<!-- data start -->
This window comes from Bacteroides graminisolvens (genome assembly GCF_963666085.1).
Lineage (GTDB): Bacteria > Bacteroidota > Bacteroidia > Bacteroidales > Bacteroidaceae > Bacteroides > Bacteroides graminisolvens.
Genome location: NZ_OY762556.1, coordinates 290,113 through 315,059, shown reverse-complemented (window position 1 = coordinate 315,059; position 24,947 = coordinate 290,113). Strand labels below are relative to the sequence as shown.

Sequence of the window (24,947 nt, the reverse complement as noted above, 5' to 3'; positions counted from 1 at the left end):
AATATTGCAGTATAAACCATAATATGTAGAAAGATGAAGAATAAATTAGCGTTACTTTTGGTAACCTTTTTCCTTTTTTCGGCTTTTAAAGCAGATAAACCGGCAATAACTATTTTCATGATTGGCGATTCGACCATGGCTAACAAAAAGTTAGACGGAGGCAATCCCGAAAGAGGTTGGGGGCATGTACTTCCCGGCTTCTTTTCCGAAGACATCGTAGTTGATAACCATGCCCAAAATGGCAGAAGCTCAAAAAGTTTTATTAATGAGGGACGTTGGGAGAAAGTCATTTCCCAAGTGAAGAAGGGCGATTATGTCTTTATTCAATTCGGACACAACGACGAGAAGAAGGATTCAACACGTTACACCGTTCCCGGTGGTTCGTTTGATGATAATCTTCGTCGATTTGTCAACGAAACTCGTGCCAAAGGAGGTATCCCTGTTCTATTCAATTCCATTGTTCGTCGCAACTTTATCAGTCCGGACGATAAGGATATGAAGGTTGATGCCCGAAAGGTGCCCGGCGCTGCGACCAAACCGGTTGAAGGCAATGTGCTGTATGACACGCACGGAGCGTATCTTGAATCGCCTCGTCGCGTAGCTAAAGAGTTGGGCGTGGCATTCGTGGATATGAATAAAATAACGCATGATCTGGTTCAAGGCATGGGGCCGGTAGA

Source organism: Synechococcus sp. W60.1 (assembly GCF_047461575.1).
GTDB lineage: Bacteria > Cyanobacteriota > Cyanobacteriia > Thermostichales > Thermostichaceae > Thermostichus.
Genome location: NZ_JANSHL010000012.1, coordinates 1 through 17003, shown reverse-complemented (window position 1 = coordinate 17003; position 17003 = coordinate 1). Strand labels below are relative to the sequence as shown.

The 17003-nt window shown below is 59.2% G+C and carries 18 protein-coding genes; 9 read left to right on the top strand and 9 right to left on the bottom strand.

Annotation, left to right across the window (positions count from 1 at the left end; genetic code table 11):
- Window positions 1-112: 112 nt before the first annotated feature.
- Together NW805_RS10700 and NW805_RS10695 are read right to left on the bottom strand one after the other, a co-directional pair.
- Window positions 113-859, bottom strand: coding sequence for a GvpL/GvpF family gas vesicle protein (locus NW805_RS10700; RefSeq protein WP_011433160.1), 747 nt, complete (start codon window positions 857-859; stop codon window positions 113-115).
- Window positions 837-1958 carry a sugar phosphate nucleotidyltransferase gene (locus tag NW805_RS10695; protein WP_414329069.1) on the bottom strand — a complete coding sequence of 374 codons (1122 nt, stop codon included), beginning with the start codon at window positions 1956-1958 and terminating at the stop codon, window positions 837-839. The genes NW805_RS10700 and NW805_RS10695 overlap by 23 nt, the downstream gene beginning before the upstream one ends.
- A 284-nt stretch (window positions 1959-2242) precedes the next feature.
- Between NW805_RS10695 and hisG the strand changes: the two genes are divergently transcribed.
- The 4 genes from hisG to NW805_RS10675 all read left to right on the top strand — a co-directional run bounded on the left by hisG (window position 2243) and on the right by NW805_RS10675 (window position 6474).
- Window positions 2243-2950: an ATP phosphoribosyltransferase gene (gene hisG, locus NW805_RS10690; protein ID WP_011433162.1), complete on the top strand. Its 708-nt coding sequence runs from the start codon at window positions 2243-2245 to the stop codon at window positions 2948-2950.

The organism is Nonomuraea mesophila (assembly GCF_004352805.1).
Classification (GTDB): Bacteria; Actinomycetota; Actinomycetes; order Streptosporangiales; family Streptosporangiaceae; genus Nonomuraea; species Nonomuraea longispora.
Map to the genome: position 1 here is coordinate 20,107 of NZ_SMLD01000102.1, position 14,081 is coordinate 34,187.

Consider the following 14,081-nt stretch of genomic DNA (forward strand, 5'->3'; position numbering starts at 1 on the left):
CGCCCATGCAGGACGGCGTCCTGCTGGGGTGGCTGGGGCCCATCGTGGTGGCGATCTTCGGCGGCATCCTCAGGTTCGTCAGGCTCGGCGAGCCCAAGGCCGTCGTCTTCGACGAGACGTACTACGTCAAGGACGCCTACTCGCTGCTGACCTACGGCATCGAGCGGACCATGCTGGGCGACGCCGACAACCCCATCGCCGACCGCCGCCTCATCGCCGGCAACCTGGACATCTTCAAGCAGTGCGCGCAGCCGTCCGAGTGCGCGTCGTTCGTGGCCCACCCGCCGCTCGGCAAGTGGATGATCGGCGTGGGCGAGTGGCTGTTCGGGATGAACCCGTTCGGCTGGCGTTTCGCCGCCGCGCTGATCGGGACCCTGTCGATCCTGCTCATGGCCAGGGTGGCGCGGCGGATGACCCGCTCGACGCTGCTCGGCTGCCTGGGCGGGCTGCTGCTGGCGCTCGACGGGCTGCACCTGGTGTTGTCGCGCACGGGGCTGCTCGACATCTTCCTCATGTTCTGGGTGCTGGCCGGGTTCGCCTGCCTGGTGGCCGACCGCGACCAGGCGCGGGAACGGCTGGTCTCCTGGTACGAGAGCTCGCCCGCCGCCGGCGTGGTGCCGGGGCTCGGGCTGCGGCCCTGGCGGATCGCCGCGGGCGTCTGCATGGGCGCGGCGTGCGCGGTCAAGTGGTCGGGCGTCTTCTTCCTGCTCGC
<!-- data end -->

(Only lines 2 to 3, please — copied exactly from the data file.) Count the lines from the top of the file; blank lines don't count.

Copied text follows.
Lineage (GTDB): Bacteria > Bacteroidota > Bacteroidia > Bacteroidales > Bacteroidaceae > Bacteroides > Bacteroides graminisolvens.
Genome location: NZ_OY762556.1, coordinates 290,113 through 315,059, shown reverse-complemented (window position 1 = coordinate 315,059; position 24,947 = coordinate 290,113). Strand labels below are relative to the sequence as shown.